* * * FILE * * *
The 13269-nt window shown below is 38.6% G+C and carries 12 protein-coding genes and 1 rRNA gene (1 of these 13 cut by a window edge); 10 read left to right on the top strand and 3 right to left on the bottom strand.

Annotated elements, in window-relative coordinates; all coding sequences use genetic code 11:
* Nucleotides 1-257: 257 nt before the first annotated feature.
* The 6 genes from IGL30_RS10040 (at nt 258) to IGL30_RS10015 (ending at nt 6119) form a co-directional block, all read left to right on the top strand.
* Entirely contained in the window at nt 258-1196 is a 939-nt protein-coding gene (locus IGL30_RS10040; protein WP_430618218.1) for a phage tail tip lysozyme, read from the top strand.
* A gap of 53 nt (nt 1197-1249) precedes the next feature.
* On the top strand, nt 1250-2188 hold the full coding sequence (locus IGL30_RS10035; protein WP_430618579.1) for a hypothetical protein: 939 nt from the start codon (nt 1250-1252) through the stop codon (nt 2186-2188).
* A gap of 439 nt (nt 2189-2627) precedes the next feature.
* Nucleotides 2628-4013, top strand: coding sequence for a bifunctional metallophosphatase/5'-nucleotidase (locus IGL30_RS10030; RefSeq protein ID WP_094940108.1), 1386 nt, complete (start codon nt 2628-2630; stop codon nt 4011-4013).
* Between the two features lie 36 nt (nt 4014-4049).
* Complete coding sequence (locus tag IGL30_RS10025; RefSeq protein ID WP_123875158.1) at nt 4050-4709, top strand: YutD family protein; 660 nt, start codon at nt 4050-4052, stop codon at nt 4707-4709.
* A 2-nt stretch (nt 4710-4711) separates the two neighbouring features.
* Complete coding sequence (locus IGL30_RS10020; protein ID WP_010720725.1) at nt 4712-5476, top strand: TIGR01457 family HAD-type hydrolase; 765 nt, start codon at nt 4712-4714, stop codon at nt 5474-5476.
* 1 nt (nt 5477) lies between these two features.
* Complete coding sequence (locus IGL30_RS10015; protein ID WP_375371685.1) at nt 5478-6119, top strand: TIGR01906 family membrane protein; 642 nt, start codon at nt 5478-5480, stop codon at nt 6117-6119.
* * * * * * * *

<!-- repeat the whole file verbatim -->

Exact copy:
The 13269-nt window shown below is 38.6% G+C and carries 12 protein-coding genes and 1 rRNA gene (1 of these 13 cut by a window edge); 10 read left to right on the top strand and 3 right to left on the bottom strand.

Annotated elements, in window-relative coordinates; all coding sequences use genetic code 11:
* Nucleotides 1-257: 257 nt before the first annotated feature.
* The 6 genes from IGL30_RS10040 (at nt 258) to IGL30_RS10015 (ending at nt 6119) form a co-directional block, all read left to right on the top strand.
* Entirely contained in the window at nt 258-1196 is a 939-nt protein-coding gene (locus IGL30_RS10040; protein WP_430618218.1) for a phage tail tip lysozyme, read from the top strand.
* A gap of 53 nt (nt 1197-1249) precedes the next feature.
* On the top strand, nt 1250-2188 hold the full coding sequence (locus IGL30_RS10035; protein WP_430618579.1) for a hypothetical protein: 939 nt from the start codon (nt 1250-1252) through the stop codon (nt 2186-2188).
* A gap of 439 nt (nt 2189-2627) precedes the next feature.
* Nucleotides 2628-4013, top strand: coding sequence for a bifunctional metallophosphatase/5'-nucleotidase (locus IGL30_RS10030; RefSeq protein ID WP_094940108.1), 1386 nt, complete (start codon nt 2628-2630; stop codon nt 4011-4013).
* Between the two features lie 36 nt (nt 4014-4049).
* Complete coding sequence (locus tag IGL30_RS10025; RefSeq protein ID WP_123875158.1) at nt 4050-4709, top strand: YutD family protein; 660 nt, start codon at nt 4050-4052, stop codon at nt 4707-4709.
* A 2-nt stretch (nt 4710-4711) separates the two neighbouring features.
* Complete coding sequence (locus IGL30_RS10020; protein ID WP_010720725.1) at nt 4712-5476, top strand: TIGR01457 family HAD-type hydrolase; 765 nt, start codon at nt 4712-4714, stop codon at nt 5474-5476.
* 1 nt (nt 5477) lies between these two features.
* Complete coding sequence (locus IGL30_RS10015; protein ID WP_375371685.1) at nt 5478-6119, top strand: TIGR01906 family membrane protein; 642 nt, start codon at nt 5478-5480, stop codon at nt 6117-6119.